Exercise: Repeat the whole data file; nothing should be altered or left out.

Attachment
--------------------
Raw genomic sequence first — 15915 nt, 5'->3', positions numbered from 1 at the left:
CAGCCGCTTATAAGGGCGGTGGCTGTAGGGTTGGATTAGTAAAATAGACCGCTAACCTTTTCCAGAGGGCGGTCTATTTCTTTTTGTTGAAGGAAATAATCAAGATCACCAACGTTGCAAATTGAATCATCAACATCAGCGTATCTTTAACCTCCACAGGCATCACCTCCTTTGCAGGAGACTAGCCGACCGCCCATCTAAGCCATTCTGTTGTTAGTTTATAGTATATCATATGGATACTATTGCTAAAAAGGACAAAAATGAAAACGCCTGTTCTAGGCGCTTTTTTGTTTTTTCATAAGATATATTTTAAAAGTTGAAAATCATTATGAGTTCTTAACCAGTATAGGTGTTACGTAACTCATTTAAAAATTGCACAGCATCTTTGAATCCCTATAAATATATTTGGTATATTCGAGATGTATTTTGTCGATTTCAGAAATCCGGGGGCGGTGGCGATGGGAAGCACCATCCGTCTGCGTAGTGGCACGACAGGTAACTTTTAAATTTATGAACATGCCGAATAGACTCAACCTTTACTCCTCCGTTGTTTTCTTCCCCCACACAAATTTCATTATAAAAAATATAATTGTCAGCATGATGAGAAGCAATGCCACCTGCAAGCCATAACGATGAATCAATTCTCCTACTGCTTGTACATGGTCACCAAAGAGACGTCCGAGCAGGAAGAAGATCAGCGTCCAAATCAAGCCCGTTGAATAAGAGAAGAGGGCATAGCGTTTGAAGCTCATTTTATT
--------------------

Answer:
Raw genomic sequence first — 15915 nt, 5'->3', positions numbered from 1 at the left:
CAGCCGCTTATAAGGGCGGTGGCTGTAGGGTTGGATTAGTAAAATAGACCGCTAACCTTTTCCAGAGGGCGGTCTATTTCTTTTTGTTGAAGGAAATAATCAAGATCACCAACGTTGCAAATTGAATCATCAACATCAGCGTATCTTTAACCTCCACAGGCATCACCTCCTTTGCAGGAGACTAGCCGACCGCCCATCTAAGCCATTCTGTTGTTAGTTTATAGTATATCATATGGATACTATTGCTAAAAAGGACAAAAATGAAAACGCCTGTTCTAGGCGCTTTTTTGTTTTTTCATAAGATATATTTTAAAAGTTGAAAATCATTATGAGTTCTTAACCAGTATAGGTGTTACGTAACTCATTTAAAAATTGCACAGCATCTTTGAATCCCTATAAATATATTTGGTATATTCGAGATGTATTTTGTCGATTTCAGAAATCCGGGGGCGGTGGCGATGGGAAGCACCATCCGTCTGCGTAGTGGCACGACAGGTAACTTTTAAATTTATGAACATGCCGAATAGACTCAACCTTTACTCCTCCGTTGTTTTCTTCCCCCACACAAATTTCATTATAAAAAATATAATTGTCAGCATGATGAGAAGCAATGCCACCTGCAAGCCATAACGATGAATCAATTCTCCTACTGCTTGTACATGGTCACCAAAGAGACGTCCGAGCAGGAAGAAGATCAGCGTCCAAATCAAGCCCGTTGAATAAGAGAAGAGGGCATAGCGTTTGAAGCTCATTTTATT